3. Dr. Done testified as an expert in the field of teratology, which is, broadly speaking, the study of birth defects and malformations. The admissibility of Dr. Done's testimony is not at issue in this case. Appellee contests its sufficiency to prove causation, but concedes that it was admissible.
Offspring of Bendectin-Treated Dams," which was conducted by appellee and reported by a Dr. Staples. The study was designed to discover whether Bendectin would cause birth defects in the offspring of female rabbits. Dr. Done quoted the pertinent findings and conclusions of Dr. Staples:
The limb alterations observed following Bendectin administration to female rabbits during gestation are considered to have been of no consequence in view of the mildness of the change and in view of its presence among the kits of controlled females.
The sternal changes noted involving shifting ossification [bone formation] centers by past experience could point to the possibility of severe alterations should the dosage be increased above the levels employed here.
This is of particular importance in view of the fact that that type of change was noted only at the highest dose administered.
This possibility can be answered only if further experimentation employing increased dosage is conducted. Such experimentation would at least provide additional information concerning the significance of the abortions seen in this study following Bendectin administration to the rabbit.
Dr. Done said that this study raised a "suspicion" of the teratogenicity of Bendectin which could be resolved only by further studies. Because appellee conducted no further studies, Dr. Done concluded that the Staples study must therefore be viewed as "positive." With regard to the "sternal changes" which Dr. Staples found, Dr. Done testified that the study could not be viewed as negative because the changes were found only at the highest dose used, which was not the highest dose possible. Teratologists, he said, use doses which fall just short of the amount which would start making the mothers ill. They then look for a dose-response relationship in which the number of effects increases with the dosage. Such a relationship helps to demonstrate that the effect is drug-related. The Staples study, however, was lacking the proper dose levels. Dr. Done also noted that the "abortions" mentioned by Dr. Staples (i.e., spontaneous abortions or miscarriages) could have occurred because "the babies were malformed and therefore couldn't survive. . . . "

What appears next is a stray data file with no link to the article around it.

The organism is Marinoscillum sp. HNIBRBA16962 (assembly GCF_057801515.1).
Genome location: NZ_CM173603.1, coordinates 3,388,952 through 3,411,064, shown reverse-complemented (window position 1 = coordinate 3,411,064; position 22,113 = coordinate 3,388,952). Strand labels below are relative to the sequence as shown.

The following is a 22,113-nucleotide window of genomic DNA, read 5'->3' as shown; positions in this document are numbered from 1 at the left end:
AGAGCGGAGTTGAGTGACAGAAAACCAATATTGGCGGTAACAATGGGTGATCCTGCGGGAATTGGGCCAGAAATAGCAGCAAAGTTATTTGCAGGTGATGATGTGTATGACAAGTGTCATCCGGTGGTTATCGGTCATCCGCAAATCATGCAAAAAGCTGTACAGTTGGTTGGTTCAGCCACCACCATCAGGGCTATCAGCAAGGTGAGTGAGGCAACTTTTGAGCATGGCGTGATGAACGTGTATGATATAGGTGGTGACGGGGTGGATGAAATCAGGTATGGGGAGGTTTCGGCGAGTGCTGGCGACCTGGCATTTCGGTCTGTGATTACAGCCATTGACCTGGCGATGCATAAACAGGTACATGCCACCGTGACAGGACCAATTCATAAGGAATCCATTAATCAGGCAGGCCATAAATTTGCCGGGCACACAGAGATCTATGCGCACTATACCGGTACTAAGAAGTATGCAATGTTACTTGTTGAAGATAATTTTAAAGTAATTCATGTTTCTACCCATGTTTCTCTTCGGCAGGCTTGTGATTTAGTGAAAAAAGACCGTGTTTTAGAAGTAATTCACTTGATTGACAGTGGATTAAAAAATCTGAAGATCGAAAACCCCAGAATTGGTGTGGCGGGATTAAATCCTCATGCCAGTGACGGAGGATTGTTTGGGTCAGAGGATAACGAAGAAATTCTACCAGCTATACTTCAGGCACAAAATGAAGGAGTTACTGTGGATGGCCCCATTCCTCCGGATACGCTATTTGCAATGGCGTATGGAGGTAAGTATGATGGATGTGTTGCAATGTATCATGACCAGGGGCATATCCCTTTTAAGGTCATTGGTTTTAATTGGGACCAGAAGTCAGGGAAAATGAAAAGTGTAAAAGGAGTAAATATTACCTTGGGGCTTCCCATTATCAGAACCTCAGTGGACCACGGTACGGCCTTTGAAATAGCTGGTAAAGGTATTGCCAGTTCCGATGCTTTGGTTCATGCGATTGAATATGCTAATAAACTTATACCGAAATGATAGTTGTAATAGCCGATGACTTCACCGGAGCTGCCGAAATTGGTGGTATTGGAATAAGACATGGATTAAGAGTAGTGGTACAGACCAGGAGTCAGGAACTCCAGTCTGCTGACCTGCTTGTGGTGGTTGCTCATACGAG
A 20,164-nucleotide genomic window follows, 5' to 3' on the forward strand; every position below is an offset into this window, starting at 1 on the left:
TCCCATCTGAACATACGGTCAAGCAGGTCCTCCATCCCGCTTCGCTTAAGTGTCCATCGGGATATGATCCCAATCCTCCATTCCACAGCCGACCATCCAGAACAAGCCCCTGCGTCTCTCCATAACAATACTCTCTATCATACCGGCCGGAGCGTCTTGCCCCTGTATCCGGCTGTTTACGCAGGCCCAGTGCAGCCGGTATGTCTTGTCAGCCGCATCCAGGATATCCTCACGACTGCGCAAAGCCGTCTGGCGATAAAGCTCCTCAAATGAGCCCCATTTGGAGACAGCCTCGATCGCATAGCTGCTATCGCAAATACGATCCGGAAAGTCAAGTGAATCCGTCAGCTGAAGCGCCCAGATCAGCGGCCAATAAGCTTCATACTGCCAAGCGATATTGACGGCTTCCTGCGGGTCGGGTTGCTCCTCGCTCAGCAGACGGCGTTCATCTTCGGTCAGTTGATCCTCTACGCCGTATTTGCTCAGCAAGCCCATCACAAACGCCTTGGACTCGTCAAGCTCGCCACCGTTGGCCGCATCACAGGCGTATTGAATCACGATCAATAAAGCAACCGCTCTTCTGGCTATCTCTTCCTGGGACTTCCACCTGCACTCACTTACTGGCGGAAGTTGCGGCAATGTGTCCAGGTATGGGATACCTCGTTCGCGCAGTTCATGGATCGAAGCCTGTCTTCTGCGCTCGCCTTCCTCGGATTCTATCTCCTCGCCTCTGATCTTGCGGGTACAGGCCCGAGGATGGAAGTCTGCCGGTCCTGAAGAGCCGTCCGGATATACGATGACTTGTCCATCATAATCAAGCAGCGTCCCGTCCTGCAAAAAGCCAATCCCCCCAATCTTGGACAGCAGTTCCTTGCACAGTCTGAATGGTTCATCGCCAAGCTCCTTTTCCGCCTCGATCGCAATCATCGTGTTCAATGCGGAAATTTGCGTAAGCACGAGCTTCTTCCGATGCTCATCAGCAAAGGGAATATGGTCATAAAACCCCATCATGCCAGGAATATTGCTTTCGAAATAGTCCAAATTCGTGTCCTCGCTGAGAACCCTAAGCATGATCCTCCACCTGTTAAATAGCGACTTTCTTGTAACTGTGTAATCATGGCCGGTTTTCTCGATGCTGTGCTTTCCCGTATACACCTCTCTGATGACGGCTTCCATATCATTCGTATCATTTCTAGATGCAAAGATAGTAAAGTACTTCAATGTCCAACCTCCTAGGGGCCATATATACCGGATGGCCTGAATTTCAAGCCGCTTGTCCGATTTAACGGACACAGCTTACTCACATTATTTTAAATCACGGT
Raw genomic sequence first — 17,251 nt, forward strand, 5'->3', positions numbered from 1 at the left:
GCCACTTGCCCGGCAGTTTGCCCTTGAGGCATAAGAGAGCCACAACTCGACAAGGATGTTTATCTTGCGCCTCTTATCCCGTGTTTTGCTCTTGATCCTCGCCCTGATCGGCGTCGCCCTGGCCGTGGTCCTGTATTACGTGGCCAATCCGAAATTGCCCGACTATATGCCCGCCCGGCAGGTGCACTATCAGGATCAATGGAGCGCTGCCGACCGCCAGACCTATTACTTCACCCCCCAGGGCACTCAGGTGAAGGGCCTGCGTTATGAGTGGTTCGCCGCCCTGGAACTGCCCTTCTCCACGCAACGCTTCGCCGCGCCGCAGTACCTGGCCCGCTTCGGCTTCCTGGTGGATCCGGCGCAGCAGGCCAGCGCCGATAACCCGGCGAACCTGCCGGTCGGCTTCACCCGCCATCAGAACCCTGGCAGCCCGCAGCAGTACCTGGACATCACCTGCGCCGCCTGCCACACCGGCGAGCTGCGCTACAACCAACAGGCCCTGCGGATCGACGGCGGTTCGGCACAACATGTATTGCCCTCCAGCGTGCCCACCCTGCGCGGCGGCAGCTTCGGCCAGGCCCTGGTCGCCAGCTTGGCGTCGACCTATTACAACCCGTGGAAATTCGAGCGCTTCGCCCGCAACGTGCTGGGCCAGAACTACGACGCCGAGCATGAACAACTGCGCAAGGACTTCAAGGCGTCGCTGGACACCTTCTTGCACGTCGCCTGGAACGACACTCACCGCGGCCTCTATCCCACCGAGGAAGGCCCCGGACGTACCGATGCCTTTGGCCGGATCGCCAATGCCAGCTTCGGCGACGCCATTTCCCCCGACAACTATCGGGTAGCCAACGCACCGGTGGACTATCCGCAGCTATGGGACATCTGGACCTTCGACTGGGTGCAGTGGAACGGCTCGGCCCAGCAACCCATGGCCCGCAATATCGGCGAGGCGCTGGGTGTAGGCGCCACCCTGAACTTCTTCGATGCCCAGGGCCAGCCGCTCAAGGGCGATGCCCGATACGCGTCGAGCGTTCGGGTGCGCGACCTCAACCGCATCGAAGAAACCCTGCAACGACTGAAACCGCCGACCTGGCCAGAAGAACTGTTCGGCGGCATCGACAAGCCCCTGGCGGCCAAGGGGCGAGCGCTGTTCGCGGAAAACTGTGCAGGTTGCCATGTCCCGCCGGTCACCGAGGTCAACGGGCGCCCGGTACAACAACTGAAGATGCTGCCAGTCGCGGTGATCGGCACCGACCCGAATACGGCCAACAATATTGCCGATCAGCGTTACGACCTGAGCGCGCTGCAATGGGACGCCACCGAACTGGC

Although the principal in vivo study on which Dr. Done relied was the one reported by Dr. Staples, he testified that two other in vivo studies strengthened his opinion that Bendectin is a teratogen. . . .
As with the other types of scientific data on which he relied, Dr. Done readily acknowledged that he could not conclude that Bendectin was a teratogen on the basis of the in vivo studies alone. In this regard he testified on cross-examination: . . .